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... Similarly, A. glauca oil was noted to increase the DPPH• scavenging capacity in a concentration-dependent manner with an IC 50 value of 32.32 µg/mL, but showed lower activity compared to BHT [41]. Moreover, Pervin et al. (2014) reported that A. dahurica root extracts showed a dosedependent increasing DPPH• and ABTS• + scavenging activities [42]. Roh and Shin (2014) demonstrated that A. koreana root EO and its two main components showed less scavenging activity than butylated hydroxyl anisole (BHA) at 1 mg/mL [43]. ...
... Similarly, A. glauca oil was noted to increase the DPPH• scavenging capacity in a concentration-dependent manner with an IC 50 value of 32.32 µg/mL, but showed lower activity compared to BHT [41]. Moreover, Pervin et al. (2014) reported that A. dahurica root extracts showed a dosedependent increasing DPPH• and ABTS• + scavenging activities [42]. Roh and Shin (2014) demonstrated that A. koreana root EO and its two main components showed less scavenging activity than butylated hydroxyl anisole (BHA) at 1 mg/mL [43]. ...
Full-text available
In this study, methanol extracts (MEs) and essential oil (EO) of Angelica purpurascens (Avé-Lall.) Gill obtained from different parts (root, stem, leaf, and seed) were evaluated in terms of antioxidant activity, total phenolics, compositions of phenolic compound, and essential oil with the methods of 2,2-azino-bis(3ethylbenzo-thiazoline-6-sulfonic acid (ABTS•+), 2,2-diphenyl-1-picrylhydrazil (DPPH•) radical scavenging activities, and ferric reducing/antioxidant power (FRAP), the Folin-Ciocalteu, liquid chromatography-tandem mass spectrometry (LC-MS/MS), and gas chromatography-mass spectrometry (GC-MS), respectively. The root extract of A. purpurascens exhibited the highest ABTS•+, DPPH•, and FRAP activities (IC50: 0.05 ± 0.0001 mg/mL, IC50: 0.06 ± 0.002 mg/mL, 821.04 ± 15.96 µM TEAC (Trolox equivalent antioxidant capacity), respectively). Moreover, EO of A. purpurascens root displayed DPPH• scavenging activity (IC50: 2.95 ± 0.084 mg/mL). The root extract had the highest total phenolic content (438.75 ± 16.39 GAE (gallic acid equivalent), µg/mL)). Twenty compounds were identified by LC-MS/MS. The most abundant phenolics were ferulic acid (244.39 ± 15.64 μg/g extract), benzoic acid (138.18 ± 8.84 μg/g extract), oleuropein (78.04 ± 4.99 μg/g extract), and rutin (31.21 ± 2.00 μg/g extract) in seed, stem, root, and leaf extracts, respectively. According to the GC-MS analysis, the major components were determined as α-bisabolol (22.93%), cubebol (14.39%), α-pinene (11.63%), and α-limonene (9.41%) among 29 compounds. Consequently, the MEs and EO of A. purpurascens can be used as a natural antioxidant source.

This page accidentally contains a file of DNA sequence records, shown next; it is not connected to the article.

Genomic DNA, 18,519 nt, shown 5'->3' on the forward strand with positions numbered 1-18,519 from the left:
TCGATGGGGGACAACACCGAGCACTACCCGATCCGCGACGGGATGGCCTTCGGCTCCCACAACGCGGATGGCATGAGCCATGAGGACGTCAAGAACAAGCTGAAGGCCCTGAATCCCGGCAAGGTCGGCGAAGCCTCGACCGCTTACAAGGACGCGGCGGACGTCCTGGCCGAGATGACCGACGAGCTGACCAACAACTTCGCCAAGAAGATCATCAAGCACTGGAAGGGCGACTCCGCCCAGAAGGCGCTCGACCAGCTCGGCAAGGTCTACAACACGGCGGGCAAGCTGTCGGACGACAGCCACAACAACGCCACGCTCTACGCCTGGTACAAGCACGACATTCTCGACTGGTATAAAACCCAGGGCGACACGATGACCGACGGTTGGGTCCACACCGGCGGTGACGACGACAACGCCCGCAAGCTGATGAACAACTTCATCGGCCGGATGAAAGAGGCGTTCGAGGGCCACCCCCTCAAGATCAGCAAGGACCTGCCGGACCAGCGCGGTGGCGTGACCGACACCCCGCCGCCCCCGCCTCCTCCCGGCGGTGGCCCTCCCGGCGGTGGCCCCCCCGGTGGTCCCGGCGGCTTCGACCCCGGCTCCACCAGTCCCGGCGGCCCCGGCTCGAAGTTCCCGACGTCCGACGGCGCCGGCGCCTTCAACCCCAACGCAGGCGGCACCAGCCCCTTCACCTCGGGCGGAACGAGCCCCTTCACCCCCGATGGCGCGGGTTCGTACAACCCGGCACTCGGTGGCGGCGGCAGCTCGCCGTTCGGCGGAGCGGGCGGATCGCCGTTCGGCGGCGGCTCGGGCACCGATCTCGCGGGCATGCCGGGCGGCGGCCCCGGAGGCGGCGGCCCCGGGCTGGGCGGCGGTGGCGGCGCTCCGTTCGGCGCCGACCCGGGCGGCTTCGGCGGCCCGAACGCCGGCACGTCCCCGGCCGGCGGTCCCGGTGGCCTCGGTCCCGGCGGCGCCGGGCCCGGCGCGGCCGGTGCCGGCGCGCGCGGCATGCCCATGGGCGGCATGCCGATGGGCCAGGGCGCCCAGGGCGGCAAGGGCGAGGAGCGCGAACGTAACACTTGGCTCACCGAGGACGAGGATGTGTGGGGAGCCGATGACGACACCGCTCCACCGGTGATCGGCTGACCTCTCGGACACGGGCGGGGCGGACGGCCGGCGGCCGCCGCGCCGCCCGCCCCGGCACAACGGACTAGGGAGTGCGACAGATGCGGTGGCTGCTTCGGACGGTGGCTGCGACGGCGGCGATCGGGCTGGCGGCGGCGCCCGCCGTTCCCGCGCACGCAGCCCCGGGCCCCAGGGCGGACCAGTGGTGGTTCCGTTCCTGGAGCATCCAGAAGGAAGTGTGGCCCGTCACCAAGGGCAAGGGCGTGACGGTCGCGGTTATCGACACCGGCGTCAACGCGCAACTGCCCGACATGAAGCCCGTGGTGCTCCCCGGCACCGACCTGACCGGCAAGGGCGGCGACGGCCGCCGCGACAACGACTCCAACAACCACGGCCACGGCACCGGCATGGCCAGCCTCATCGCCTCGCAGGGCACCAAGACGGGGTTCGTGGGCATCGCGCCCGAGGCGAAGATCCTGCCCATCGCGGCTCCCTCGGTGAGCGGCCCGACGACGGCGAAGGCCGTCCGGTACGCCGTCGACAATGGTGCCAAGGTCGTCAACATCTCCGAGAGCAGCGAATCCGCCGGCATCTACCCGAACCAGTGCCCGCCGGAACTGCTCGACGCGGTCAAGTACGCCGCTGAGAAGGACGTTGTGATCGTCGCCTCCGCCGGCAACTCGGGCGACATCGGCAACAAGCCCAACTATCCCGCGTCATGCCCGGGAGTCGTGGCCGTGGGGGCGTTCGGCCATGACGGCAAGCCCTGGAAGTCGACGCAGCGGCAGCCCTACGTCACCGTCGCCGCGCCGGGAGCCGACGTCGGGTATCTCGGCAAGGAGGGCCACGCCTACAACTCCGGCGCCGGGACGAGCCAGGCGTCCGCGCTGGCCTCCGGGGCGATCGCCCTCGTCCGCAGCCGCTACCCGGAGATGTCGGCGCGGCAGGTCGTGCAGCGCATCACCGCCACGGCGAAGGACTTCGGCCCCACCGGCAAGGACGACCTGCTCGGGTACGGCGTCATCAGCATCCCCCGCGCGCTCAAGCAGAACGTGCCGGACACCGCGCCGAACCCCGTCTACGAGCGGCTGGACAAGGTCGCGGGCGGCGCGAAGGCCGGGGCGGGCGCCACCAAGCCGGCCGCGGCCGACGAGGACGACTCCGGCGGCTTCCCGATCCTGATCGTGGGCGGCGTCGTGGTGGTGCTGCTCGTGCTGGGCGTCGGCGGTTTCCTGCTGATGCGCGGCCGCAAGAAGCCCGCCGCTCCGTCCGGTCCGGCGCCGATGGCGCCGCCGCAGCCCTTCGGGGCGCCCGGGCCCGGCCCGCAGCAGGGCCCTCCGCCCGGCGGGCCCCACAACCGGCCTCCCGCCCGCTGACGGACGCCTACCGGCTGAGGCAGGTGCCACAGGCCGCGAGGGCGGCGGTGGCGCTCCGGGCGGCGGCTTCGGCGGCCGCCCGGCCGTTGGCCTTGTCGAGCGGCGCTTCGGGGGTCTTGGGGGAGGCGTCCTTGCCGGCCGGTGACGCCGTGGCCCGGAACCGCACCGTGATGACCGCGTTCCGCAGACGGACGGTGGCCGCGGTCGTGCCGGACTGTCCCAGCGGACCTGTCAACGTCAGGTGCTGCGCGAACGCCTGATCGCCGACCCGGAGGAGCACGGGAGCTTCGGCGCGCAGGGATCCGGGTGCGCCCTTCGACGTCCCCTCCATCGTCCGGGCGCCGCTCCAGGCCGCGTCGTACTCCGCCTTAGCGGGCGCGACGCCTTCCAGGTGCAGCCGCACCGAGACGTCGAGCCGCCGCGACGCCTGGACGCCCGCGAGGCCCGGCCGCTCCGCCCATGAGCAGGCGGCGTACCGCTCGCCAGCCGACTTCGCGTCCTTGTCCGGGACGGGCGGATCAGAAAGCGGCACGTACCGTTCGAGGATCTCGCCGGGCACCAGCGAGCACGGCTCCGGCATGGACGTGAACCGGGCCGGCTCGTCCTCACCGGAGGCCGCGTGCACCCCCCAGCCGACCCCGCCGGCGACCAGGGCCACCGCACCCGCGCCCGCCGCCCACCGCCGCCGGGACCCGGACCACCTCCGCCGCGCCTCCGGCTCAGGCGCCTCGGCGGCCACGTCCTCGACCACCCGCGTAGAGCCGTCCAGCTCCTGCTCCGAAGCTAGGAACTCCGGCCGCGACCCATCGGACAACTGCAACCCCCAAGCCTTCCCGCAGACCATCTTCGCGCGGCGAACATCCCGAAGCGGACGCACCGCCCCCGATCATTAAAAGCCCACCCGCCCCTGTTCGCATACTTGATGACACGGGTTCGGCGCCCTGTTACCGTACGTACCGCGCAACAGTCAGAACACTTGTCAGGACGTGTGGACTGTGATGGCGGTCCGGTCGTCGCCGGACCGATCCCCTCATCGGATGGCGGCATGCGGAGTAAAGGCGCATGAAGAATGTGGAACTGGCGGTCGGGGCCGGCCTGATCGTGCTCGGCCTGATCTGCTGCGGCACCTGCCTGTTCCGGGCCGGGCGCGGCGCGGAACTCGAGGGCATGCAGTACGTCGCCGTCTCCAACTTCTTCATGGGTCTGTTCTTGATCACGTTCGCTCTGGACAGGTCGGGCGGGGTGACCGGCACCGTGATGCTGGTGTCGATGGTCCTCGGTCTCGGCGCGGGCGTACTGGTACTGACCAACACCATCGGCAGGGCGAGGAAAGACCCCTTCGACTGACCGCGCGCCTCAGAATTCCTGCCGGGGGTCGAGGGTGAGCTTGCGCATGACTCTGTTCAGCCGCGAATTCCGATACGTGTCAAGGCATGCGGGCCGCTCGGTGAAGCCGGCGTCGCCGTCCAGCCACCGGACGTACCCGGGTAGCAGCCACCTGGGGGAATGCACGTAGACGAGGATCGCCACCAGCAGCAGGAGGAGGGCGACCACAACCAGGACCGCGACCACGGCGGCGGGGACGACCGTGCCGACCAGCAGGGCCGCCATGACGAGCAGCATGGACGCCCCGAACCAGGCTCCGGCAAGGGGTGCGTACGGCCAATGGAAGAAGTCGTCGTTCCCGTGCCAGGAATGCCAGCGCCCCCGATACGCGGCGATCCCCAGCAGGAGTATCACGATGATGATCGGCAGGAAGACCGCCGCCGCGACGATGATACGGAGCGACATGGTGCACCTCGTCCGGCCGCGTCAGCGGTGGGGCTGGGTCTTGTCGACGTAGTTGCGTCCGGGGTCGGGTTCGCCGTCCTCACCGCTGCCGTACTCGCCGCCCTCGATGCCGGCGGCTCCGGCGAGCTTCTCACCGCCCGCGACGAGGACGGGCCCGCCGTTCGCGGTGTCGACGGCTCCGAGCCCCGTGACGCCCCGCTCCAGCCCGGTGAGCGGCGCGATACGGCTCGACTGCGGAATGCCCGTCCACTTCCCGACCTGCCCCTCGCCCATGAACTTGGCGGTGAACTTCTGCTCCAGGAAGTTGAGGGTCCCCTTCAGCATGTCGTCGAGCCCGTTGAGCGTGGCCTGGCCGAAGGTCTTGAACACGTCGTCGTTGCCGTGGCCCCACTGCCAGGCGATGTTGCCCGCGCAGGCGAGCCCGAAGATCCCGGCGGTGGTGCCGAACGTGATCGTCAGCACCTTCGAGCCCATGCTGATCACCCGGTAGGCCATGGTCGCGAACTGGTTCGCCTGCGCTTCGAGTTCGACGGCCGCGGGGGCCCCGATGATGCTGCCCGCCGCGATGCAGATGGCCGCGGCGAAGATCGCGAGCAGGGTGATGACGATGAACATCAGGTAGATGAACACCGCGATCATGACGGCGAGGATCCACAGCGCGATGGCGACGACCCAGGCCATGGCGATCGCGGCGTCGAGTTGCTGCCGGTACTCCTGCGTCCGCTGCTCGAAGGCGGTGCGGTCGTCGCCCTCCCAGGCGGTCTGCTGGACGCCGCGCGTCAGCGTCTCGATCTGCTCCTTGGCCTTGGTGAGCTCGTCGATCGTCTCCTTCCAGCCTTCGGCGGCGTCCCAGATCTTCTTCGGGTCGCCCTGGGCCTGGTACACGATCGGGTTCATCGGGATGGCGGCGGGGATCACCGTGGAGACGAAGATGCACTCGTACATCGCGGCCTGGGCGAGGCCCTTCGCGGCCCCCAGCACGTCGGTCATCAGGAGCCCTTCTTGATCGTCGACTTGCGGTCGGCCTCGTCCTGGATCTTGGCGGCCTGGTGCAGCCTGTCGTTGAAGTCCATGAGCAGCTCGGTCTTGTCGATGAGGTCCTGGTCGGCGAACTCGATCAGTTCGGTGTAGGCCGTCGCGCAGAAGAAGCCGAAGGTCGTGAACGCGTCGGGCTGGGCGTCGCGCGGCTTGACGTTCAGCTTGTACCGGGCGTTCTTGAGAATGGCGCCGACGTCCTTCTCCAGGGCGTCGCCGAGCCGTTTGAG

... The vegetable extracts were particularly more effective than BHT in preventing linoleic acid peroxidation within the first 5 days of the experiment. The results differ from those reported for a herb root water extract, which had lower linoleic acid peroxidation inhibitory activity than BHT (Pervin et al. 2014). On days 6 and 7, the inhibitory power of the vegetable extracts was similar to that of BHT, which suggests slight weakening of the strength of the extracts. ...
... The results are similar to that of the root water extract, which was also shown to exhibit slight losses in inhibitory activity at days 6 and 7 (Pervin et al., 2014). In contrast, the absence of BHT or veg- ...
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The aim of this study was to evaluate the nutritional value and antioxidant properties of aqueous extracts of some Bangladesh vegetables using fruits of ash gourd, bitter gourd, brinjal, okra, ridge gourd, snake gourd, and leaves of Indian spinach, kangkong, and stem amaranth. Proximate composition showed that the dried extracts were composed mainly of crude protein (14.6%–46.7%) and non‐fibre carbohydrates (26.4%–53.5%). With the exception of stem amaranth, all the extracts had >40% DPPH radical scavenging ability at 0.5 mg/ml. In contrast metal chelation was lower, except in Indian spinach with ~46%. The ferric reducing antioxidant power (FRAP) was highest for the kangkong (10.9 mM Fe³⁺ reduced), which is similar to the 9.9 mM for butylated hydroxytoluene (BHT). All the extracts suppressed linoleic acid oxidation better than BHT within the first 5 days of the incubation period. We conclude that the Indian spinach, kangkong, and okra could be considered as the most promising sources of antioxidant compounds. Practical applications Vegetables are commonly consumed as part of a regular diet but the high water and fiber contents usually mean that large quantities are required to provide long‐term health benefits. Therefore, in this work, aqueous extracts of nine Bangladesh vegetables were prepared to provide a more concentrated form of nutrients and bioactive compounds. The extracts had strong nutritional value based on the high contents of crude protein, potassium, iron, and non‐fibre carbohydrates. The high content of polyphenolic compounds in the extracts can also provide health benefits, which was demonstrated through strong free radical scavenging, metal chelation, ferric iron reduction, and inhibition of linoleic acid oxidation. These vegetable extracts have the potential to be used as sources of bioactive compounds to prevent or treat non‐communicable diseases that are associated with high oxidative stress.